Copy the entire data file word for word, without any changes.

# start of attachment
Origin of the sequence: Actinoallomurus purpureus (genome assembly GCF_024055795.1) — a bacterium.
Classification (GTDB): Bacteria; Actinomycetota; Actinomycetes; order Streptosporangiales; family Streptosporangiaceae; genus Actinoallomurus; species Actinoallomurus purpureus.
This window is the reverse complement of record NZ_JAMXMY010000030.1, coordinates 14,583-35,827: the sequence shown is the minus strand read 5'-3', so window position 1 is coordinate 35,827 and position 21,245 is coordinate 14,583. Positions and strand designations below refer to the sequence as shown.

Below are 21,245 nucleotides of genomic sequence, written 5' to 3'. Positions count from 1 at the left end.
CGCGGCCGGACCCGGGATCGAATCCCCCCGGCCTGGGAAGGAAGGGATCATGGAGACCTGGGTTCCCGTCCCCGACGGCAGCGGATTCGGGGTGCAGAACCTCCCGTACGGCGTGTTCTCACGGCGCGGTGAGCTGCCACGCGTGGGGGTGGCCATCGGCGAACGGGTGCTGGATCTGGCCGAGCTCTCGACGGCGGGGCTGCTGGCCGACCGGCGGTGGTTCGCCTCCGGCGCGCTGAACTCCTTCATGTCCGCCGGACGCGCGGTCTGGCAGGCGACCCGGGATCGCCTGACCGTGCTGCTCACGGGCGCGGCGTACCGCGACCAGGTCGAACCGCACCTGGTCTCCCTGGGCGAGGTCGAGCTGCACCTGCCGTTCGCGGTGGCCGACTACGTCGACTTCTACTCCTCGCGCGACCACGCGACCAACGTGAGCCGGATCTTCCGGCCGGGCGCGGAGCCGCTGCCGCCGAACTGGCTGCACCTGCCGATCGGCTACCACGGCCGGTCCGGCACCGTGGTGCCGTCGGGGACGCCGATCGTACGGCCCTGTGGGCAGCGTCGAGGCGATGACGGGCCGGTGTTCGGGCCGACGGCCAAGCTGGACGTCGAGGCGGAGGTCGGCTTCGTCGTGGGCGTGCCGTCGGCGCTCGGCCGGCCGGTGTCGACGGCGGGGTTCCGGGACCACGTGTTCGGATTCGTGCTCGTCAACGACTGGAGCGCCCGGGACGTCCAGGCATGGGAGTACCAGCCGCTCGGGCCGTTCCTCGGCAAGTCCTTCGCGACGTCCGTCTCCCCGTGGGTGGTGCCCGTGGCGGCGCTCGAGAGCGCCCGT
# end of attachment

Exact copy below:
Origin of the sequence: Actinoallomurus purpureus (genome assembly GCF_024055795.1) — a bacterium.
Classification (GTDB): Bacteria; Actinomycetota; Actinomycetes; order Streptosporangiales; family Streptosporangiaceae; genus Actinoallomurus; species Actinoallomurus purpureus.
This window is the reverse complement of record NZ_JAMXMY010000030.1, coordinates 14,583-35,827: the sequence shown is the minus strand read 5'-3', so window position 1 is coordinate 35,827 and position 21,245 is coordinate 14,583. Positions and strand designations below refer to the sequence as shown.

Below are 21,245 nucleotides of genomic sequence, written 5' to 3'. Positions count from 1 at the left end.
CGCGGCCGGACCCGGGATCGAATCCCCCCGGCCTGGGAAGGAAGGGATCATGGAGACCTGGGTTCCCGTCCCCGACGGCAGCGGATTCGGGGTGCAGAACCTCCCGTACGGCGTGTTCTCACGGCGCGGTGAGCTGCCACGCGTGGGGGTGGCCATCGGCGAACGGGTGCTGGATCTGGCCGAGCTCTCGACGGCGGGGCTGCTGGCCGACCGGCGGTGGTTCGCCTCCGGCGCGCTGAACTCCTTCATGTCCGCCGGACGCGCGGTCTGGCAGGCGACCCGGGATCGCCTGACCGTGCTGCTCACGGGCGCGGCGTACCGCGACCAGGTCGAACCGCACCTGGTCTCCCTGGGCGAGGTCGAGCTGCACCTGCCGTTCGCGGTGGCCGACTACGTCGACTTCTACTCCTCGCGCGACCACGCGACCAACGTGAGCCGGATCTTCCGGCCGGGCGCGGAGCCGCTGCCGCCGAACTGGCTGCACCTGCCGATCGGCTACCACGGCCGGTCCGGCACCGTGGTGCCGTCGGGGACGCCGATCGTACGGCCCTGTGGGCAGCGTCGAGGCGATGACGGGCCGGTGTTCGGGCCGACGGCCAAGCTGGACGTCGAGGCGGAGGTCGGCTTCGTCGTGGGCGTGCCGTCGGCGCTCGGCCGGCCGGTGTCGACGGCGGGGTTCCGGGACCACGTGTTCGGATTCGTGCTCGTCAACGACTGGAGCGCCCGGGACGTCCAGGCATGGGAGTACCAGCCGCTCGGGCCGTTCCTCGGCAAGTCCTTCGCGACGTCCGTCTCCCCGTGGGTGGTGCCCGTGGCGGCGCTCGAGAGCGCCCGT